26 April - 24 May 2018
Application start 23 August 2017
Application end 19 April 2018
Fee: 1150 Swiss Francs
This course examines one of the main purpose of international humanitarian law (IHL), which is to mitigate human suffering caused by war. It enables a careful evaluation of the various IHL rules intended to help protect vulnerable persons, such as civilians and prisoners of war, as well as property during armed conflict. It also examines the issue of non-international armed conflict (NIAC) from a variety of perspectives. Following this course, participants will know who and what protected persons and goods are and which IHL rules can be used for their protection in international armed conflicts and NIAC.
This course forms part of the Geneva Academy Executive Master in International Law in Armed Conflict. It is open to professionals – diplomats, lawyers, legal advisers, judges, NGO staff, human rights advocates, media specialists, professionals working in emergency situations, UN staff and staff from other international organizations – who are not enrolled in the Executive Master and who want to deepen their expertise in this specific issue.
Courses take place on:
Participants obtain a certificate at the end of the course (no ECTS credits are gained).
Once admitted to the course, participants receive instructions on how to pay. Proof of payment is required before you begin the course.
Jérôme de Hemptinne's research focuses on modes of liability for international crimes, the qualification of armed conflicts and institutional aspects of international criminal courts and tribunals.
Villa Moynier, 120B Rue de Lausanne, Geneva
Tram 15, Direction Nations - tram stop Butini
Bus 1 or 25, Direction Jardin Botanique - bus stop Sécheron
We added nine military occupations to our Rule of Law in Armed Conflicts (RULAC) online database. Visitors can discover them either by browsing the map or by browsing conflicts per types or regions.
Ten years after the establishment of the UN Human Rights Council, our new publication highlights the current challenges related to the Council’s approach to armed non-state actors and proposes recommendations to better address this phenomenon.
Crown Copyright www.defenceimages.mod.uk
In order for humanitarian lawyers to be better able to understand the circumstances under which the law of armed conflict applies, they should be aware of the basic tactics involved in modern combat.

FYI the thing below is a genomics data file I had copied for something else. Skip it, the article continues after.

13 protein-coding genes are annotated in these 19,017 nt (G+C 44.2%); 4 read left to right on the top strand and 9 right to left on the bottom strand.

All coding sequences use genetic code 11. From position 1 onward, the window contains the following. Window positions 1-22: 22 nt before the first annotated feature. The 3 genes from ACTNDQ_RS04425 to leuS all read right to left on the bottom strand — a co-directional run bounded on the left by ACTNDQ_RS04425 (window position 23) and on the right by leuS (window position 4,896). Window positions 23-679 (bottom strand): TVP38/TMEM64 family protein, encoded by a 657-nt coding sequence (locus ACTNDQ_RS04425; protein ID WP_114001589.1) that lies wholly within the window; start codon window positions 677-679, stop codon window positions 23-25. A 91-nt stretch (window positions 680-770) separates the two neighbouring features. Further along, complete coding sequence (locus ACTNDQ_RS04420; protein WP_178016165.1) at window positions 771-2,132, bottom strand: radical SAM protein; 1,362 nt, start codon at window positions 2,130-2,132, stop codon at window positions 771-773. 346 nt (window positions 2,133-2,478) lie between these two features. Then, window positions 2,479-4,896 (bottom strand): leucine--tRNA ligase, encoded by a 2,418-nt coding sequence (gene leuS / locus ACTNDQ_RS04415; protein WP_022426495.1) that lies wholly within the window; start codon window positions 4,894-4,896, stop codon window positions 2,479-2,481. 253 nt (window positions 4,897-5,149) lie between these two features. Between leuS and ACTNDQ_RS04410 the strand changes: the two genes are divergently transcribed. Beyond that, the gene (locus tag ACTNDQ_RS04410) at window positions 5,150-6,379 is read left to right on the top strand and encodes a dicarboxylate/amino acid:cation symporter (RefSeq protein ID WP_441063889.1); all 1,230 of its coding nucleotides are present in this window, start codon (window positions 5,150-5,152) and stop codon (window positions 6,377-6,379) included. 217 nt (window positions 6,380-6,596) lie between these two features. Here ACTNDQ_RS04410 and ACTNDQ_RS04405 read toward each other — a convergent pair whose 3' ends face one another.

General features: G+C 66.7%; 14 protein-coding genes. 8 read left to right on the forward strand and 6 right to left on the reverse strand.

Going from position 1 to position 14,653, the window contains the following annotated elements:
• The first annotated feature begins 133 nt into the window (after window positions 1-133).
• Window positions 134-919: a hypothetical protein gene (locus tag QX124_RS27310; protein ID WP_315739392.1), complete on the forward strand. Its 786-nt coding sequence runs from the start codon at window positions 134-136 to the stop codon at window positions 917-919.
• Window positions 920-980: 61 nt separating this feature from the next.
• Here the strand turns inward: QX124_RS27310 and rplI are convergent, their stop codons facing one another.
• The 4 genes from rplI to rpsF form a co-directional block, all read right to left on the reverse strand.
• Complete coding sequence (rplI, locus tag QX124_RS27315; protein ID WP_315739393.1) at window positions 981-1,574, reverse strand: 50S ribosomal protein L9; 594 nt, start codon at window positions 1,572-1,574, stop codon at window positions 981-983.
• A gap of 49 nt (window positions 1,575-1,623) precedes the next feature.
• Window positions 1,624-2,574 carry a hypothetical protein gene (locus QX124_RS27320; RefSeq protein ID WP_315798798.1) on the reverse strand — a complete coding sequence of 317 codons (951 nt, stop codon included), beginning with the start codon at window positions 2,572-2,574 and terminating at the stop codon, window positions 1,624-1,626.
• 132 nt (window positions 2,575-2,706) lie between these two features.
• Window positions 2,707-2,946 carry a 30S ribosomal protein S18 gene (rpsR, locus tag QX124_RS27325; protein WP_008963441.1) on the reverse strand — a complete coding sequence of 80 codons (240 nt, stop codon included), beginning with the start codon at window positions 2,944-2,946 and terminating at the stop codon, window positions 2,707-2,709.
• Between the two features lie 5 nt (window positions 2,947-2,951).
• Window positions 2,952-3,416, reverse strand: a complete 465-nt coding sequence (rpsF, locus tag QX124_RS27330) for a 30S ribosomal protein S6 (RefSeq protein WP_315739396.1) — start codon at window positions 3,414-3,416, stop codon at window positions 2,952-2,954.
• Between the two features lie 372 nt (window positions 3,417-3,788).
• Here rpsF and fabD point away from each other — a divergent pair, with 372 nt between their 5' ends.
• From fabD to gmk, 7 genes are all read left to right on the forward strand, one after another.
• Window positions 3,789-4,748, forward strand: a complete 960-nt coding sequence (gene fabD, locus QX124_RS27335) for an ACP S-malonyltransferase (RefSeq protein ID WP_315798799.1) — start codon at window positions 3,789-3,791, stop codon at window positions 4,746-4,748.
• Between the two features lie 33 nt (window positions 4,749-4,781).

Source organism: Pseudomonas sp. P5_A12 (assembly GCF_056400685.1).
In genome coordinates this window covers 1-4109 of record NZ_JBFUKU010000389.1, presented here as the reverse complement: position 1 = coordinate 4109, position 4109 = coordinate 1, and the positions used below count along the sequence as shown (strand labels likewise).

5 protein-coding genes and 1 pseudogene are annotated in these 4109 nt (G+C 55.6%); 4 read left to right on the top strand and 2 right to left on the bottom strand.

UN Photo/Stuart Price
This course provides a concise and systematic treatment of the peacebuilding process in post-conflict and fragile situations. It adopts a holistic definition of peacebuilding that combines the socio-political issues with economic growth in a sustainable development perspective.
This course analyses the main international and regional norms governing the international protection of refugees. It notably examines the sources of international refugee law, including the 1951 Geneva Convention Relating to the Status of Refugees, and their interaction with human rights law and international humanitarian law.
This project analyzed how United Nations (UN) human rights treaty bodies and relevant UN Charter-based mechanisms and entities have addressed the implementation of the right to education and other relevant rights in armed conflict and armed violence.
The Rule of Law in Armed Conflicts project (RULAC) is a unique online portal that identifies and classifies all situations of armed violence that amount to an armed conflict under international humanitarian law (IHL). It is primarily a legal reference source for a broad audience, including non-specialists, interested in issues surrounding the classification of armed conflicts under IHL.
Our teaching enables specialists to apply legal frameworks to complex situations and challenging processes.
We provide training and short courses for professionals who want to deepen their expertise in a specific issue.
Our research examines issues that are under-explored, need clarification, or are unconventional, experimental or challenging.
Our events provide a critical and scholarly forum for experts and practitioners to debate topical humanitarian, human rights and transitional justice issues.